Keith Christman: I will say too that we do strongly support reducing, reusing and recycling. So people reusing their bags -- and using reusable bags is also something that we support.
 
Bridgett Luther: And that's a great thing.
 
Greg Dalton: But does the industry oppose putting a price on plastic bags, that sort of thing? It's been back and forth in California between a ban or a price. I think there's a bill in the state legislature, that is trying to get out to ban plastic bags. Obviously a lot of members think that’s probably a bad idea, right?
 
Keith Christman: Well, we’re not the organization that works on plastic bags any longer. So I want to be clear on that first off. The side we’re working on is the recycling side of plastic bags and wraps. So there is also some concern when places that we've seen put in place attacks. Sometimes they've taken out their recycling bin because people would go into the recycling bin and pull out bags to use. So there are some concerns about that as well.
 
Greg Dalton: We’re talking about plastics and carbon at Climate One at the Commonwealth Club. Our guests are Keith Christman from the American Chemistry Council, Adam Lowry, Co-founder of Method Products, Bridgett Luther with the Cradle to Cradle Products Innovation Institute, and Molly Morse from Mango Materials. How about plastic bottles, that's another thing that's a topic here in San Francisco? We don’t allow them or like them here at the Commonwealth Club. The City of San Francisco is trying to ban them. Keith Christman, let's talk about plastic bottles. Is it the same thing as bags or are they different?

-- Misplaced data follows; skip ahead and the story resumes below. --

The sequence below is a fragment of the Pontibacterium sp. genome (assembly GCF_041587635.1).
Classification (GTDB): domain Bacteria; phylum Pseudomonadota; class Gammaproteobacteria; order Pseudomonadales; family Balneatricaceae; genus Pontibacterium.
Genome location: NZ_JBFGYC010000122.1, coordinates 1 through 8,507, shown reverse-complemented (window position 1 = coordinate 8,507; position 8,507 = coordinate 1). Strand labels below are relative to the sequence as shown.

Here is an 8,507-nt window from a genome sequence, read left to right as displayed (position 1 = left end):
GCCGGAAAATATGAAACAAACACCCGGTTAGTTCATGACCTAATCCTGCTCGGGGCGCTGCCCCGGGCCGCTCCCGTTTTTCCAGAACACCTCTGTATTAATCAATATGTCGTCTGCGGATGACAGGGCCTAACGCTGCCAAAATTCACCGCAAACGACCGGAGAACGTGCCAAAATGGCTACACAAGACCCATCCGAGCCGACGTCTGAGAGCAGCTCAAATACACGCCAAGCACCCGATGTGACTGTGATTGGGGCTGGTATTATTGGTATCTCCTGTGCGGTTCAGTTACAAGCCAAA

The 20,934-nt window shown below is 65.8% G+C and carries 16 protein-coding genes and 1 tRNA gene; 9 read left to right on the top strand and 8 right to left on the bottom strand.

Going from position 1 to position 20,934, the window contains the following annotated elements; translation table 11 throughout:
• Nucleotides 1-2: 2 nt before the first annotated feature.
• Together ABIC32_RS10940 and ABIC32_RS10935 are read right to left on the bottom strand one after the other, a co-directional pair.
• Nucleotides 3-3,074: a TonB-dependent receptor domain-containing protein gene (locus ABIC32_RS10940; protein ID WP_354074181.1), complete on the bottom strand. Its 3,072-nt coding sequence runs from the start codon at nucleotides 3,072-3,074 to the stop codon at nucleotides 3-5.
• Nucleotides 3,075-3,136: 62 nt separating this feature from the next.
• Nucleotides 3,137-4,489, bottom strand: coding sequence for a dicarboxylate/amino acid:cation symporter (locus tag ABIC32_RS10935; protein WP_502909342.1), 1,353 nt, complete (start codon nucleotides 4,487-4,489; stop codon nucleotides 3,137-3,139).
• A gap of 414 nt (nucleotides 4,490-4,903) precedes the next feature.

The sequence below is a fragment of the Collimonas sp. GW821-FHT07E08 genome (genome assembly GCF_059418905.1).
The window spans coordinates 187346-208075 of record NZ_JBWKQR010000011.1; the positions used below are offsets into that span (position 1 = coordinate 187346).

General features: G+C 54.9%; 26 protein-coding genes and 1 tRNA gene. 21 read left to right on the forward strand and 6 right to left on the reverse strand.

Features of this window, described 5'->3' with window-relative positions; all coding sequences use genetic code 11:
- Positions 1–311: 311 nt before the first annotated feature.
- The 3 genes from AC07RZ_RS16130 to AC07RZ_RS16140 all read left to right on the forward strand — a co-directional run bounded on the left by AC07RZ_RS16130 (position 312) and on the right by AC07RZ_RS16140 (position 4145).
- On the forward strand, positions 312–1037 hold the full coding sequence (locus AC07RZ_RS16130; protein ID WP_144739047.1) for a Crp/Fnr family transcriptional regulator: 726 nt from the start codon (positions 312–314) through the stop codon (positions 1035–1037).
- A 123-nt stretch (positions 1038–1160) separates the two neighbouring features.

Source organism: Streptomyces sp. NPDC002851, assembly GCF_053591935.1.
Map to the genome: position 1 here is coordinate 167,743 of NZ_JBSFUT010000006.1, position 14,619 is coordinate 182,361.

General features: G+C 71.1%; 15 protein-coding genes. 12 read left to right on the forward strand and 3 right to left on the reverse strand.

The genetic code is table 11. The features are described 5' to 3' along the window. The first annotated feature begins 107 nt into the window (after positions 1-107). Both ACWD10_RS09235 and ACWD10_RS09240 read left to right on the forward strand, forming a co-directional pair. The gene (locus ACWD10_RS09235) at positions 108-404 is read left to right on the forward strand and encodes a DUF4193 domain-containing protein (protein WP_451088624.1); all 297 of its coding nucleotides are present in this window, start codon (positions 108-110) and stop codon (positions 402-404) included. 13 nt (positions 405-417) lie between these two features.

Keith Christman: Well, plastic bottles are highly recycled in California. The recycling rate is over 80% for CRV bottles. So they can be recycled, reused, made into a variety of new products, fleecejackets and other products. Reducing, reusing, recycling is something we strongly support.
 
Greg Dalton: Adam Lowry, what do you think about plastic water bottles?
 
Adam Lowry: Personally, I think that the way we use plastic needs to change along with the infrastructure to recover it and reuse it. So using plastic the way we do now which for many single use applications where the plastic is only there to keep something pristine until you take it home and either throw it away or recycle it. We should try to move away from that as a use of plastic because while Keith’s got some nice stats about how much does get recycled, the national average for PET recycling is 24 percent. So every pound that gets recycled, three of them are in the landfill for water bottle plastic. And water bottles are very large user of those things. And California is a great example but it's not like the rest of the world.